BlackBerry can rise from the ashes as a leader in MDM
The clock is winding down on BlackBerry’s days as a mobile OS or mobile device maker. BlackBerry divulged its quarterly earnings figures today, and it’s not a pretty picture: BlackBerry the company will survive, but it’s time to throw in the towel on BlackBerry the mobile platform vendor.
Wall Street expected 7.3 million smartphone shipments. The reality was a more meager 6.8 million smartphones. Wall Street projected that BlackBerry would ship 3.3 million BlackBerry 10 devices—one bullish analyst went so far as to suggest that number would be 3.6 million. The tally for BB10 devices was a mere 2.7 million. Wall Street projected revenue of $3.4 billion, but BlackBerry reported a paltry $3.1 billion.
Do those figures assure that the end is nigh for BlackBerry as a company? Not necessarily, but this should have been BlackBerry’s biggest quarter in years. This was supposed to be its moment to shine. It was BlackBerry’s last best chance to demonstrate that after all the setbacks and delays, BlackBerry 10 was worth the wait, and that the company is back and ready to go head-to-head with iOS, Android, and Windows Phone.
BlackBerry didn’t even meet conservative Wall Street expectations, in a quarter that included the launch of the BlackBerry Z10 and BlackBerry Q10. This is the pinnacle. Demand for BlackBerry devices will never be any higher, and the fight for market share will not get any easier. So, yes—the future looks very bleak for BlackBerry as a mobile platform.
I recently spent a few weeks using a BlackBerry Z10 in place of my iPhone 5. It is an OK device in terms of hardware. I like its size it better than the massive Nokia Lumia 928 or the gargantuan Samsung Galaxy S4. The BB10 OS was OK as well. It has some cool and unique features, but it lacks most of the apps I use frequently and have come to rely on.
The bottom line for BB10 and BB10 smartphones is that “OK” is not good enough. Evaluated from rom a consumer market perspective, BlackBerry 10 was DOA. “OK” means that users at companies that still mandate the use of BlackBerry devices finally have smartphones that are at least from the same era as rivals running the iOS, Android, and Windows Phone operating systems. But once BlackBerry customers held hostage by their existing investments in the BlackBerry ecosystem escape, almost no one will buy a BlackBerry by choice.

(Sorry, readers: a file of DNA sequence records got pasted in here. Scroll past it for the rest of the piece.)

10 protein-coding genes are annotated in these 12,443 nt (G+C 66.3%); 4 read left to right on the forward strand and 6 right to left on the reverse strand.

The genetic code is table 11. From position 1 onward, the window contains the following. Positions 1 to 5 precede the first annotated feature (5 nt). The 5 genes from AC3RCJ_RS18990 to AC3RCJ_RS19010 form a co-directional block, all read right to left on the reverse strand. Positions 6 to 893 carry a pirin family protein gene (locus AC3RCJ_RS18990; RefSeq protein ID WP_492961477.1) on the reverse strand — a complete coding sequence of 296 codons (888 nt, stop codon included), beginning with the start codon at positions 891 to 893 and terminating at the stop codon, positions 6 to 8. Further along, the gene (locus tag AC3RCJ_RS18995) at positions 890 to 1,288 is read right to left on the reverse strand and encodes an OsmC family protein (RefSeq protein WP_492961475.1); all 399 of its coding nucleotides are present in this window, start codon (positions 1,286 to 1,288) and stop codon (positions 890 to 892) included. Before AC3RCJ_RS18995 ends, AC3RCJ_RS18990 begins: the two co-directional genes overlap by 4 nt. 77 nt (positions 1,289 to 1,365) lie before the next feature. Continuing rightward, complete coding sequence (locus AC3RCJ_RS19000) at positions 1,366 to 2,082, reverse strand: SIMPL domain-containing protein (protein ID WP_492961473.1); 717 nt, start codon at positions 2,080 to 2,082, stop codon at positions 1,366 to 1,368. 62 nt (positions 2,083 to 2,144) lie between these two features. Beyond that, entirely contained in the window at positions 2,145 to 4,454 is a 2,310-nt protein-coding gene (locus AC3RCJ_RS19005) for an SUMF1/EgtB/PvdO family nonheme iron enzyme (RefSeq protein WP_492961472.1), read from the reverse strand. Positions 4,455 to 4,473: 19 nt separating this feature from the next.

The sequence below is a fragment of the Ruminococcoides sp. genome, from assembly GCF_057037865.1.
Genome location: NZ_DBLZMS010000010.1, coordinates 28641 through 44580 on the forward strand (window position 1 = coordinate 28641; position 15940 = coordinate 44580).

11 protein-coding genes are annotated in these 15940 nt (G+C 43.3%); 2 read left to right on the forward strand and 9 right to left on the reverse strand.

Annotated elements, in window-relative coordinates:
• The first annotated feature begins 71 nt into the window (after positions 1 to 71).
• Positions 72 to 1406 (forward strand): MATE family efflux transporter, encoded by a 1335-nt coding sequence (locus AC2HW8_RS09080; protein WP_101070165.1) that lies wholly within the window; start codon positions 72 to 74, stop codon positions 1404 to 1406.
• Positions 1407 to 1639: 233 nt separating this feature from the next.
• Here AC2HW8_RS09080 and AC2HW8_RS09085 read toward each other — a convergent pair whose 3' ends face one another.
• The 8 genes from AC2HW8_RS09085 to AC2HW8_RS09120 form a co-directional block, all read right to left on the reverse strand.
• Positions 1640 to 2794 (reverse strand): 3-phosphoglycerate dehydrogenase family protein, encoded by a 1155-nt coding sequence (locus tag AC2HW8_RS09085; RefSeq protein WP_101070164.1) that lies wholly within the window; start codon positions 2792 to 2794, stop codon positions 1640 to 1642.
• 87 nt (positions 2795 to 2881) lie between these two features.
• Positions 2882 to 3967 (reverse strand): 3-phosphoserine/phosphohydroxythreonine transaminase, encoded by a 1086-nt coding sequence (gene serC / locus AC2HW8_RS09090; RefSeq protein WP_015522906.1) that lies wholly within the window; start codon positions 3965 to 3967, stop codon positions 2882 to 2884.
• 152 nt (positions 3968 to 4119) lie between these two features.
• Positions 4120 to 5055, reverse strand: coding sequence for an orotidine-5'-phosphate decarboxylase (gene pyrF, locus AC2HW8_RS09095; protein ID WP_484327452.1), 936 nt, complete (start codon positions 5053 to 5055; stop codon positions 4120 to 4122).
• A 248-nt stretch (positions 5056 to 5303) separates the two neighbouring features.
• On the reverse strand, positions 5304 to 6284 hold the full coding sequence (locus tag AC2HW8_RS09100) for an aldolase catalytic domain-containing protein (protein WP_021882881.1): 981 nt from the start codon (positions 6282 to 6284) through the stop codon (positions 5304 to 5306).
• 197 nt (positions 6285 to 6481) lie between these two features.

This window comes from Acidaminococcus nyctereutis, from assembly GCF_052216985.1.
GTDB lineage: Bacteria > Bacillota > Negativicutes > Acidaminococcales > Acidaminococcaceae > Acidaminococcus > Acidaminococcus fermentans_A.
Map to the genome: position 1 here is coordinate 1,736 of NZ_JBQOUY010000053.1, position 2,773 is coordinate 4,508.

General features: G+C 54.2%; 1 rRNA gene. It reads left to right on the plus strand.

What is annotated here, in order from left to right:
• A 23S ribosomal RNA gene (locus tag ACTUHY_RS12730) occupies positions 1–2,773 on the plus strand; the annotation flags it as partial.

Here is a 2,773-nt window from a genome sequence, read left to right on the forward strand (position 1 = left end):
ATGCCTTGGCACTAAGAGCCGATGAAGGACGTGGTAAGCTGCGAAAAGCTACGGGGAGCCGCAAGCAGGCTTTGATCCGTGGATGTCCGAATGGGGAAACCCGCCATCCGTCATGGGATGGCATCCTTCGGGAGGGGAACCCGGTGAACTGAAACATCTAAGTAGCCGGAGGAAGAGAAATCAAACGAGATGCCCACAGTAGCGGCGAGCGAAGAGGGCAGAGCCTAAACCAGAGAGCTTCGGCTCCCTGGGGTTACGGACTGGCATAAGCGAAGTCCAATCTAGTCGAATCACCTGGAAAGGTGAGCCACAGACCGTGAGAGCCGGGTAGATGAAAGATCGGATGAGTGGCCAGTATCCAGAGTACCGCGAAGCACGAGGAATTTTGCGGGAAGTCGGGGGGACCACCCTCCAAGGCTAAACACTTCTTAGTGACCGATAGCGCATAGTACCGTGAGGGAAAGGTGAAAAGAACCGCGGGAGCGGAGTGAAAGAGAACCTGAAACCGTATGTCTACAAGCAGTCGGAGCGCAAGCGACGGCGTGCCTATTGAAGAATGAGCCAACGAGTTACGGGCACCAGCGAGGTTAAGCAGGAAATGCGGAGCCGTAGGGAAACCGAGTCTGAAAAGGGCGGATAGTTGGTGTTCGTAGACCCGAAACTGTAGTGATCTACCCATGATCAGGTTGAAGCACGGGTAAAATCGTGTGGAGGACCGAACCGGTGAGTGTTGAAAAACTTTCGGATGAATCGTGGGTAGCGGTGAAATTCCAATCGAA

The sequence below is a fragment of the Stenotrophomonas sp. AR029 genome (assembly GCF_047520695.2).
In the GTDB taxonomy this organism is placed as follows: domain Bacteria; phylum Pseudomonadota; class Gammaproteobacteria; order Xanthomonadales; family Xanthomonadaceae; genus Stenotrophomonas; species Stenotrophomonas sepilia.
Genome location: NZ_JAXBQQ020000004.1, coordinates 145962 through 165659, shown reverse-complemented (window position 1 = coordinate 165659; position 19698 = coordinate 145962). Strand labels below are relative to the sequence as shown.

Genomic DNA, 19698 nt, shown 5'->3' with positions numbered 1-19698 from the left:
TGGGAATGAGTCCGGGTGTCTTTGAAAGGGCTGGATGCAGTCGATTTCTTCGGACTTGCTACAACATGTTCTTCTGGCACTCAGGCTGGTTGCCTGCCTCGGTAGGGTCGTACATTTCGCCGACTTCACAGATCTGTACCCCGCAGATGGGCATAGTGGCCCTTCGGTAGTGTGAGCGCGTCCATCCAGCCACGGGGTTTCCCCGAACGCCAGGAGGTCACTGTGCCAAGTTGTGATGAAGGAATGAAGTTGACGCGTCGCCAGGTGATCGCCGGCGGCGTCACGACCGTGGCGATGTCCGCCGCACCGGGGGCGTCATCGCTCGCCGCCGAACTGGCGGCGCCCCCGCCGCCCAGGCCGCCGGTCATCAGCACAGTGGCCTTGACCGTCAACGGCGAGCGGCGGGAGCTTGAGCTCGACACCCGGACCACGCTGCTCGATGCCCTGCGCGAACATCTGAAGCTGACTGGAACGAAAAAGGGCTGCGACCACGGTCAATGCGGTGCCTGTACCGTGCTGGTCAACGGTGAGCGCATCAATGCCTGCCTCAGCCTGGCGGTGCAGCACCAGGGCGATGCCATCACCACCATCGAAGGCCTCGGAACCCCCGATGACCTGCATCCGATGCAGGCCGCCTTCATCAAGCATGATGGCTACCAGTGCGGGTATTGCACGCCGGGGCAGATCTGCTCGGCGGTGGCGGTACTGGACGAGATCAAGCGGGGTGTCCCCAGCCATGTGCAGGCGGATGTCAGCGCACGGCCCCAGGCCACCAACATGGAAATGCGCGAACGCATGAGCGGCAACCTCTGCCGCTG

I've said negative things about BlackBerry's fate before, and some readers replied with comments declaring BB10 to be the best mobile OS ever, and that they and everyone they knew immediately traded in their iPhones and Android smartphones to switch to the BlackBerry Z10. But I haven't seen any evidence of that happening. Anywhere. Ever.
I then asked my Facebook, Google+, and Twitter contacts—a combined audience of about 35,000 (plus whatever extended audience might have seen the question after the fact)—if they or anyone they knew had intentionally switched from another platform to a BB10 smartphone without their employer holding a gun to their head. Crickets. Not a single person responded to say they had even heard of such a thing.
The only reason BlackBerry’s quarter was as good as it was is the pent-up demand from customers who are locked into BlackBerry. Beyond that, there is no demand, and it will get only worse from here.
Meet BlackBerry: The MDM company
I sounded the death of BlackBerry as a mobile platform or device manufacturer more than a year ago, predicting that BlackBerry Mobile Fusion would be the future for BlackBerry. I still think the company can emerge from its ashes and re-establish itself as a mobile device management (MDM) company.
It seems BlackBerry CEO Thorsten Heins is beginning to see things that way, too. He devoted much of the earnings call to spinning the quarterly results. Heins' message was essentially “Don’t pay attention to the dismal smartphone sales and revenue figures, just look at the silver lining: BlackBerry isn’t just a device company—it can live on as an enterprise mobility company.”
BlackBerry is already marching in that direction, starting with BlackBerry Mobile Fusion. The company has also announced plans to make BlackBerry Messenger (BBM) available on iOS and Android. More recently, it added that BlackBerry Secure Work Space will also be offered for iOS and Android. Do you see the pattern?
The ship has sailed on BlackBerry as a mobile platform, and BlackBerry smartphones and tablets are not long for this world. But many companies remain entrenched in the BlackBerry ecosystem. They love BBM. They appreciate the security and the control BlackBerry provides. By extending the features and capabilities that customers love most about BlackBerry to iOS and Android, BlackBerry enables its customers to incorporate or transition to other platforms without losing the BlackBerry mobile-management tools they value so highly.
BlackBerry invented mobile device management before there was an MDM market. It makes sense for BlackBerry to surrender the mobile platform and device market, and assert its role as the dominant MDM player.